Professor Rodney Stark of Baylor University has written a book titled, “The Victory of Reason: How Christianity led to Freedom, Capitalism, and Western Success.” It’s just out and I’ve not found it yet but a recent interview in World, as well as his earlier work, makes it sound promising. It might also be threatening. His point, as you might discern from the title, is that, “Only Christians believed that God’s gift of reason made progress inevitable.” This means that other religions with their cyclical or nostalgic view of history are not a firm foundation for theological, social, technical, or artistic progress.

The threat here is that our culture can reject that progressive attitude by simply banishing its Source from our cultural dialogue. If we stop attributing our laws or any noble act to the God who revealed them, they lose the power to teach us what is good. You can see a vision of this future when you look at the remnants of infrastructure in formerly colonial North Africa or at the dearth of artistic progress in Russia between 1918 and 1989. It coasts to a stop as the jungle is let back in.

So, if the God of Abraham no longer passes muster in the public square and if our culture is not poised to worship Allah or Zoroaster, we are left rootless and stupid?barbarians with nuclear weapons.

In our shallow understanding of the significance of today’s decisions, two choices seem to arise. We can either risk wounding the feelings of a small but loud collection of professional victims or we can erase every potentially offensive way our culture has of describing itself. The latter choice will leave us with nothing we mostly agree on?splintered and fractious. We could become the cultural equivalent of the fourth- century barbarian hordes. They left nothing, built nothing, and discovered nothing. They only broke and stole and ruined with occasional breaks to kill each other.

I’d hate to leave the choice above to some of my fellow Christians. During the writing of this column fully a half dozen new cases of legal action or public scolding related to the public mention of God came across my desk. One of the more laughable pieces equates saying “Merry Christmas” with harsh racial epithets during our segregationist period. These guys get a nose bleed every time Michael Newdow has a thought. Don’t laugh because they are also armed with judges of mass destruction.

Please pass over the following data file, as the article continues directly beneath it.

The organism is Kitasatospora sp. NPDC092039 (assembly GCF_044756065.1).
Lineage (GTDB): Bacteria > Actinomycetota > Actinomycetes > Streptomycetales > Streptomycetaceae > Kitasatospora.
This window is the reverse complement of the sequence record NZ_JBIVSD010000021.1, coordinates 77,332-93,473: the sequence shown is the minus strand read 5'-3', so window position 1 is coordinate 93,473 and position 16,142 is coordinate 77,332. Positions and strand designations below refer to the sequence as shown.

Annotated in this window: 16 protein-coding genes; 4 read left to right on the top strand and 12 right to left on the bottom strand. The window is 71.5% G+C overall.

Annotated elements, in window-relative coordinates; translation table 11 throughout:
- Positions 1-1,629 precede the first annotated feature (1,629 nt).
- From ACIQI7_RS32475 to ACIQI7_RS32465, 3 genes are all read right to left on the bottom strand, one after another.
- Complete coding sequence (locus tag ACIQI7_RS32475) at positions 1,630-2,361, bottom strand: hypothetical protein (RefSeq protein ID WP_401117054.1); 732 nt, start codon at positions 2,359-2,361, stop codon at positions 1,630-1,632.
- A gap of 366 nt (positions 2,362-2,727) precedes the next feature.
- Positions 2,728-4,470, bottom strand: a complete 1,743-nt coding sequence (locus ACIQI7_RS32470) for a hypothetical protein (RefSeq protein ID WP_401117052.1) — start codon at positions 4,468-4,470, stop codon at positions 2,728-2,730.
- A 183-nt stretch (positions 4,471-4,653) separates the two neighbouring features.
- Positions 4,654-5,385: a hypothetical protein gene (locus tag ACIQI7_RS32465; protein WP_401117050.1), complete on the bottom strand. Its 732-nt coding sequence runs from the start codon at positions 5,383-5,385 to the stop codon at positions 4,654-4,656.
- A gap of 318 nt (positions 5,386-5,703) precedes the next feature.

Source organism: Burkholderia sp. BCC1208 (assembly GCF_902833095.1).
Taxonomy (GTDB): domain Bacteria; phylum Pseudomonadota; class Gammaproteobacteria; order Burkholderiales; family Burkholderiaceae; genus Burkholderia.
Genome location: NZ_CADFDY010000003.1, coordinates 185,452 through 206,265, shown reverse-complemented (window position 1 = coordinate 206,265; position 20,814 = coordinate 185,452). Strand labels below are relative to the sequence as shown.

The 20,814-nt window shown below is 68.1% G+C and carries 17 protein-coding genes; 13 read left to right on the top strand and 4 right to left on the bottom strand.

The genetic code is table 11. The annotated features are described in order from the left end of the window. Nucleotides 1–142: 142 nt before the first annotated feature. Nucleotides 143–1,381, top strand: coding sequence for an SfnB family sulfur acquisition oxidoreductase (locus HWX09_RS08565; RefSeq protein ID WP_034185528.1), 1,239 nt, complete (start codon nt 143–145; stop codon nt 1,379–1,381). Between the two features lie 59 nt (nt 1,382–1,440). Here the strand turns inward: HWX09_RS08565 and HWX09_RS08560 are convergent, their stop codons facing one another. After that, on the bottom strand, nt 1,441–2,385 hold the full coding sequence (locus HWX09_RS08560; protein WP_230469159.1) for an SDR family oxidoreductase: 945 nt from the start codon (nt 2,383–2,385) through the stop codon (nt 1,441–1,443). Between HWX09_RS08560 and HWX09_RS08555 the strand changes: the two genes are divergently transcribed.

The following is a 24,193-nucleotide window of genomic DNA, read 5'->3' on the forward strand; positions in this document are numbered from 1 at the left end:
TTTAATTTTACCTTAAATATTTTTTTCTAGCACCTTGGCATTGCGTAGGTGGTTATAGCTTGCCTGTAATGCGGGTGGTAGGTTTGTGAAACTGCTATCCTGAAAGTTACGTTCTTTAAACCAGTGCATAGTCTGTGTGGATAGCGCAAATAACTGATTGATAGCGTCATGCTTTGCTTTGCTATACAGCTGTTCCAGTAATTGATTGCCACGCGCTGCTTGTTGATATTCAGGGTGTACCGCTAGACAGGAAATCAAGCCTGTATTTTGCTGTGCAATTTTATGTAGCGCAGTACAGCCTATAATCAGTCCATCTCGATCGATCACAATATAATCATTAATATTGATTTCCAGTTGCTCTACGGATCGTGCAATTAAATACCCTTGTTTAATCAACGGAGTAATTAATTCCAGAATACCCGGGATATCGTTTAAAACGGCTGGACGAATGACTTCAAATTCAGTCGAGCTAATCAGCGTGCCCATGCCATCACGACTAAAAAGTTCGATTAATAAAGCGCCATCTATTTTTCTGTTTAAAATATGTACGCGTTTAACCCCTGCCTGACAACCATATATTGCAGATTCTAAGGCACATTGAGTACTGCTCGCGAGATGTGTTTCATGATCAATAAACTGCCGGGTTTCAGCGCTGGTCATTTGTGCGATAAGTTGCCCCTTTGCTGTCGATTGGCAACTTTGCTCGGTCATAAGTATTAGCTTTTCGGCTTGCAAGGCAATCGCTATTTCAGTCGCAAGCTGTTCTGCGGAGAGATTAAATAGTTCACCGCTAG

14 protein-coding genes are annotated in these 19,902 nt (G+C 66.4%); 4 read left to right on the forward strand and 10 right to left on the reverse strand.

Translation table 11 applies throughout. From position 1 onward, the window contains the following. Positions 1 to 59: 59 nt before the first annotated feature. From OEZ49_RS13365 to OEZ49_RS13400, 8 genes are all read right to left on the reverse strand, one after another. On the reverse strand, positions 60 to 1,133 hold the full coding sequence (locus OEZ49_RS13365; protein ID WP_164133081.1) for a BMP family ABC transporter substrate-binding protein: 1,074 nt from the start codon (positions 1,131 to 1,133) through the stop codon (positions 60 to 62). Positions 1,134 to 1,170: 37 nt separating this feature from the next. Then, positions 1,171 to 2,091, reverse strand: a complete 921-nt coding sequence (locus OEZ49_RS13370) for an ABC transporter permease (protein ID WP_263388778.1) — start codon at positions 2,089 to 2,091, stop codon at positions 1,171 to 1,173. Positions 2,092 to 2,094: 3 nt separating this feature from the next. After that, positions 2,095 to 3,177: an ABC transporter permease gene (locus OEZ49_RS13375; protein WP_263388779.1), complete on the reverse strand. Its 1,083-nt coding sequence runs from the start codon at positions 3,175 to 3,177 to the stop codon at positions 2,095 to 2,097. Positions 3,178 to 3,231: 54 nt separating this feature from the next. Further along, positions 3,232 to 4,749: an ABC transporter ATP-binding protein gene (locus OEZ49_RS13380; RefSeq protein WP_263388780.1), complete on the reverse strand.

The fourth chapter of James’ letter is focused on arrogance in our relationship with God. The passage in verses 13-17 is aimed at us when we make plans without considering God’s lordship over our lives. It’s an attitude thing more than it is attaching a “Lord willing” to every plan we express. But attitudes are reflected by hard currency, so to speak. If words in a pledge, on currency, or engraved on public buildings remind us that our nation and it’s prosperity have a source, that is not sectarian or hate speech so much as it is the prevailing belief of Americans of all the ages.

To deny it by deliberate action is sectarian and religious, though. It is also amazing arrogance. If America’s progress is derived from our understanding of God and his revelation of himself, that understanding can be lost. As a culture, we can begin to wander toward barbarism as the best viable option to theism. We own too many of the blessings wrought by Christian imagination to make such wandering safe or desirable to almost anyone.

Newdow, American’s United’s Barry Lynn, and a growing host of judges and celebrities are nothing but modern Vandals, capable only of detracting from American culture. They have nothing to offer in the place of our godly heritage.

“God is opposed to the proud but gives grace to the humble,” James 4:6.

Correspondent
Gary Ledbetter
Southern Baptist Texan